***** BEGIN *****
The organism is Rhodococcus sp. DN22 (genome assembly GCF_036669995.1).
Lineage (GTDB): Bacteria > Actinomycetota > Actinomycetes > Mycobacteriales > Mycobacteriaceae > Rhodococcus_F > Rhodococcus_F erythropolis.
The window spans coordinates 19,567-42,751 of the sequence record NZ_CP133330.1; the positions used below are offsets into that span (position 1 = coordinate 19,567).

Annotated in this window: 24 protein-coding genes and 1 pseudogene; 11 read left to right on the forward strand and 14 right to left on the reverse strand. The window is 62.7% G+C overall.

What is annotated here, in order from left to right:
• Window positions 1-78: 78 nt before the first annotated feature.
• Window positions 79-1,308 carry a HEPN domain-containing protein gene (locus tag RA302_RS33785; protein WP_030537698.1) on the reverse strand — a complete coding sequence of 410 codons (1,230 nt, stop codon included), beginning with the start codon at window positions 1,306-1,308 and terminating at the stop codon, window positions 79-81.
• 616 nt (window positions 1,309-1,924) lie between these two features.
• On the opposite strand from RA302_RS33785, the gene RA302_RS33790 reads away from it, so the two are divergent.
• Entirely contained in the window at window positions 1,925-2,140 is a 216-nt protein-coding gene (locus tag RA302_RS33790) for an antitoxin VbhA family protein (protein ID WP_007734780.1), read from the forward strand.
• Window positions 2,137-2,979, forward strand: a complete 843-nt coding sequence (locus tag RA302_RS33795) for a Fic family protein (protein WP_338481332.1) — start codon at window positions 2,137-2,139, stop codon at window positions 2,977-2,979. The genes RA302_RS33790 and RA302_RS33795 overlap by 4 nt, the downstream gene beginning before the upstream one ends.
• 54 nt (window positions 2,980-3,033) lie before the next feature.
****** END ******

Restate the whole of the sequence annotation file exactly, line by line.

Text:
The organism is Rhodococcus sp. DN22 (genome assembly GCF_036669995.1).
Lineage (GTDB): Bacteria > Actinomycetota > Actinomycetes > Mycobacteriales > Mycobacteriaceae > Rhodococcus_F > Rhodococcus_F erythropolis.
The window spans coordinates 19,567-42,751 of the sequence record NZ_CP133330.1; the positions used below are offsets into that span (position 1 = coordinate 19,567).

Annotated in this window: 24 protein-coding genes and 1 pseudogene; 11 read left to right on the forward strand and 14 right to left on the reverse strand. The window is 62.7% G+C overall.

What is annotated here, in order from left to right:
• Window positions 1-78: 78 nt before the first annotated feature.
• Window positions 79-1,308 carry a HEPN domain-containing protein gene (locus tag RA302_RS33785; protein WP_030537698.1) on the reverse strand — a complete coding sequence of 410 codons (1,230 nt, stop codon included), beginning with the start codon at window positions 1,306-1,308 and terminating at the stop codon, window positions 79-81.
• 616 nt (window positions 1,309-1,924) lie between these two features.
• On the opposite strand from RA302_RS33785, the gene RA302_RS33790 reads away from it, so the two are divergent.
• Entirely contained in the window at window positions 1,925-2,140 is a 216-nt protein-coding gene (locus tag RA302_RS33790) for an antitoxin VbhA family protein (protein ID WP_007734780.1), read from the forward strand.
• Window positions 2,137-2,979, forward strand: a complete 843-nt coding sequence (locus tag RA302_RS33795) for a Fic family protein (protein WP_338481332.1) — start codon at window positions 2,137-2,139, stop codon at window positions 2,977-2,979. The genes RA302_RS33790 and RA302_RS33795 overlap by 4 nt, the downstream gene beginning before the upstream one ends.
• 54 nt (window positions 2,980-3,033) lie before the next feature.